USCBC Comments on the Draft Provisions on Regulating and Facilitating Cross-Border Data Flow

October 13, 2023

On behalf of the over 270 members of the US-China Business Council (USCBC), we appreciate the opportunity to provide comments to the Cyberspace Administration of China (CAC) on the draft Provisions on Regulating and Facilitating Cross-Border Data Flow (hereby referred to as “the Draft”). We appreciate the CAC’s efforts to relax requirements on outbound data flows, which will contribute to improving business sentiment for multinational companies that conduct business with China. We are grateful for the CAC’s efforts to maintain transparency and its consideration of industry perspectives during this process.

USCBC and its member companies encourage the CAC to fully consider industry feedback on areas of the Draft that stand to impact US businesses operating in China. The Draft is a welcome step, but we encourage additional clarity and exemptions in order to reduce the operational burdens on companies. There remain several areas of ambiguity, which could impose barriers on companies. In particular, we would like to highlight the following key points:

1. Clarify relationships among articles

  • Articles 1 to 7 provide a variety of exemptions for security assessments. It is critical to clarify how these exemptions interact with each other. For example, the volume thresholds articulated in Articles 5 and 6 should only count personal data records that are not covered by the exclusions set forth elsewhere in the Draft.

2. Treatment of sensitive personal information

  • It remains unclear whether the exemptions and numeric thresholds outlined in the Draft are applicable to sensitive personal information governed by the Personal Information Protection Law (PIPL). The Draft should clarify the treatment of personal information and sensitive personal information.

3. Inconsistency with existing laws

  • The Draft could conflict with existing laws, such as the PIPL, Cybersecurity Law, and Data Security Law. We recommend aligning existing laws and regulations with the Draft to reduce inconsistencies.

4. Greater clarity and examples regarding exemptions

  • For exemptions outlined in the Draft, we encourage more examples listed so as to provide greater clarity for companies on what scenarios qualify as exemptions. For instance, it is unclear whether the exemption included in Article 4(1) applies to the cross-border transfer of customers’ personal information for multinational businesses in the hotel and airline industries.

5. Uncertainty for existing submissions

  • The Draft should clarify how companies that already submitted outbound data security assessments to provincial or central CACs should proceed. We recommend the Draft should offer specific guidance or a mechanism for companies. If the Draft is not adopted before the existing measures on data export security assessment go into effect, companies are forced to choose between facing more compliance risk or bearing significant cost to pass the data export security assessment.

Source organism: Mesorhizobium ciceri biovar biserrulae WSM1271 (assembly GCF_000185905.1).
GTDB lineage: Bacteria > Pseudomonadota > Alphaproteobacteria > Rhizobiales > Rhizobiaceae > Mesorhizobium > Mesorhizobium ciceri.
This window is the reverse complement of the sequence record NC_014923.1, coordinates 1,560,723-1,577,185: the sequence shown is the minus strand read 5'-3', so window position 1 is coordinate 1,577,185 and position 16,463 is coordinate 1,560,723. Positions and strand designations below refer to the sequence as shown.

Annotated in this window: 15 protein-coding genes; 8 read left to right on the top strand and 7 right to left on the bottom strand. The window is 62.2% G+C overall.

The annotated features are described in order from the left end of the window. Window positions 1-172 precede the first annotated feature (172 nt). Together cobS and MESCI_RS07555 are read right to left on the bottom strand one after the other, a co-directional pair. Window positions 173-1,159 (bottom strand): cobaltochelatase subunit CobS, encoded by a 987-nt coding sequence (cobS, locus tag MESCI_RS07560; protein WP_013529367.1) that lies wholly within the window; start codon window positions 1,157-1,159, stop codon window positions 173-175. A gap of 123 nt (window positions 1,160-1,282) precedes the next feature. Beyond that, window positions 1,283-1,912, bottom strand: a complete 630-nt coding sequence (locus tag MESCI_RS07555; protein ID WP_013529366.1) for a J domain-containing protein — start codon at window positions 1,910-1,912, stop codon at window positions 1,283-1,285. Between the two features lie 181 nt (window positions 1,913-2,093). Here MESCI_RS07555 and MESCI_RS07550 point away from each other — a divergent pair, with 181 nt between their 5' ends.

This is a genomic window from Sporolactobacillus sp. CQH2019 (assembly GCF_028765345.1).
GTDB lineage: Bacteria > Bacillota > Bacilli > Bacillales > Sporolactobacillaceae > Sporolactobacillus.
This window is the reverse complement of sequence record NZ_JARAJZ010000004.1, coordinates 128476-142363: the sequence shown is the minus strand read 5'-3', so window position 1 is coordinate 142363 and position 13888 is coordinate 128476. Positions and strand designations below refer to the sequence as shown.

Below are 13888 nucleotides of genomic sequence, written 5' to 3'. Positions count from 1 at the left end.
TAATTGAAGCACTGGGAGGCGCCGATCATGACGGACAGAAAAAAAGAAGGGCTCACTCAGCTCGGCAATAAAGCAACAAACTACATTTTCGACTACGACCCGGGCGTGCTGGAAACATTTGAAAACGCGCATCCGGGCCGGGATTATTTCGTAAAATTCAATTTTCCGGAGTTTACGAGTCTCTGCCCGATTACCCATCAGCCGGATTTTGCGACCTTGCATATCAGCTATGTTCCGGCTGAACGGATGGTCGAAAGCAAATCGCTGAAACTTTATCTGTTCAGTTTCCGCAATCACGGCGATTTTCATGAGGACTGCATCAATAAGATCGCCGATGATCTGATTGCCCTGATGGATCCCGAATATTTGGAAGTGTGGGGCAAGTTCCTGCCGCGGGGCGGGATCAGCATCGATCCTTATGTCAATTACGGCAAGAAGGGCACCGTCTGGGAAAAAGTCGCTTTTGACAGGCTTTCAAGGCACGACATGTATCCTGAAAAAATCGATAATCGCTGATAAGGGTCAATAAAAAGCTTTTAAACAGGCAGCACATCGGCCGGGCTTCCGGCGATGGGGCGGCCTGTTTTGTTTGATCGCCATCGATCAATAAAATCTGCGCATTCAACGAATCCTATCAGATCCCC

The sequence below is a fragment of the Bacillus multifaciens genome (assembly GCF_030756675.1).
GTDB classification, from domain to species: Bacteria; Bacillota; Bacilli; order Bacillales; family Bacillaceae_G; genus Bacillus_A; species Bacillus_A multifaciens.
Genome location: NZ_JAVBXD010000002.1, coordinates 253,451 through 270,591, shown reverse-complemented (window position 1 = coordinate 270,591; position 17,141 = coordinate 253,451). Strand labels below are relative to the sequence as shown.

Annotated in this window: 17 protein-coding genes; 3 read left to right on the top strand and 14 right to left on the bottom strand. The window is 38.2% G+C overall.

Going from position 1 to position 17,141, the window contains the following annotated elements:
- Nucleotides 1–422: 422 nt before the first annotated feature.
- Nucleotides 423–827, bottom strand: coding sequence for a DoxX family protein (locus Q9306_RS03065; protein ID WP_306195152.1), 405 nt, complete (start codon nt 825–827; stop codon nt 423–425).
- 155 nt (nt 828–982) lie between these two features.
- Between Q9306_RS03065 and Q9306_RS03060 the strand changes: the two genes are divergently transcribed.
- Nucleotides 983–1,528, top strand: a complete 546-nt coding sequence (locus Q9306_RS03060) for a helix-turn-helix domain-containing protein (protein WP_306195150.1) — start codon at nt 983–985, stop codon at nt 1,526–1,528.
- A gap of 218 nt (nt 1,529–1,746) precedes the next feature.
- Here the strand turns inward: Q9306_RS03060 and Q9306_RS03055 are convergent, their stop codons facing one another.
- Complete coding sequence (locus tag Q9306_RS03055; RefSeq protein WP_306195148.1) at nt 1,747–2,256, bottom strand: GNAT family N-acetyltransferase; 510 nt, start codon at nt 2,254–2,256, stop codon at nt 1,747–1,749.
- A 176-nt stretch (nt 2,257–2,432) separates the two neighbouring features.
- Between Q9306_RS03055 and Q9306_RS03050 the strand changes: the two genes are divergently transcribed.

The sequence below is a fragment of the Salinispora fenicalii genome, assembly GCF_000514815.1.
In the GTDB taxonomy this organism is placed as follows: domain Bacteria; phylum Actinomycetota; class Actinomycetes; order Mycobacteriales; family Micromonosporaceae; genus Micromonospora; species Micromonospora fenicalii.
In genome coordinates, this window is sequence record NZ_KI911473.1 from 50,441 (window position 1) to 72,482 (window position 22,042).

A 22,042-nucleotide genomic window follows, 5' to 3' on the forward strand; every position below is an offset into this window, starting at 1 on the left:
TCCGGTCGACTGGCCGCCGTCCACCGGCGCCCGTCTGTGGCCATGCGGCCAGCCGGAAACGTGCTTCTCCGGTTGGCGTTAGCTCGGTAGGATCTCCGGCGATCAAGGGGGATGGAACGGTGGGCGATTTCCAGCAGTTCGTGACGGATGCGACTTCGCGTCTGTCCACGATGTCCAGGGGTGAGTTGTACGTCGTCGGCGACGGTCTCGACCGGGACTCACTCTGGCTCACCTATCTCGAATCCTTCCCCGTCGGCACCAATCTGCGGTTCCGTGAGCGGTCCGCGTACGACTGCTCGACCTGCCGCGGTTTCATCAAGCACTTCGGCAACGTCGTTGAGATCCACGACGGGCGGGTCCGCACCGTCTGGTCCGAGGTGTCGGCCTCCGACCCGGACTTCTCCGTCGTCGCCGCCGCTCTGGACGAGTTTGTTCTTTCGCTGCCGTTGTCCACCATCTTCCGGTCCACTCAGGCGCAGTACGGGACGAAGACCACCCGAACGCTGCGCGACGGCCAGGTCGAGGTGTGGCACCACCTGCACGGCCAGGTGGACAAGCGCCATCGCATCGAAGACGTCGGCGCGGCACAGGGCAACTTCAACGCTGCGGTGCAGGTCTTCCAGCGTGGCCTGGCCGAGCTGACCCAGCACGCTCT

6. Lingering questions on important data

  • We encourage regulators to adopt a consistent definition and classification of “important data.” Additionally, it remains unclear what the Draft means by relevant departments or regional administrations, and such notification by these authorities should be written and not verbal only. We also recommend if a company receives notice that their data is classified as important data, outbound data security assessments should be prospective, not retroactive.

7. Ambiguity surrounding negative lists

  • We encourage the issuance of a national-level Negative List. We also recommend requiring Free Trade Zones (FTZs) to adopt negative lists that are consistent with, and no more restrictive, than any national-level Negative List, as this will ease compliance burdens for businesses. Otherwise, companies that operate in multiple jurisdictions may be required to adhere to inconsistent rules. We also seek clarity on when such lists will be issued.

8. Numeric thresholds remain burdensome and unclear

  • We encourage regulators to increase the numeric threshold from 10,000 to 100,000 individuals, providing more companies with exemptions from all security assessment requirements when exporting personal information.  Low thresholds do not adequately ease the operational burdens on companies. We also encourage additional clarity on how thresholds will be applied to companies that have multiple subsidiaries in China.

9. Consistency with international norms

  • To the degree possible, we urge regulators to strive for consistency with other international frameworks. For example, if a standard contract for cross-border transfer is required, we recommend the CAC to align its requirements with those of the European Union’s Standard Contract Clauses, where registration is not required but must be presented to the regulator upon request. 

Read our full submission below.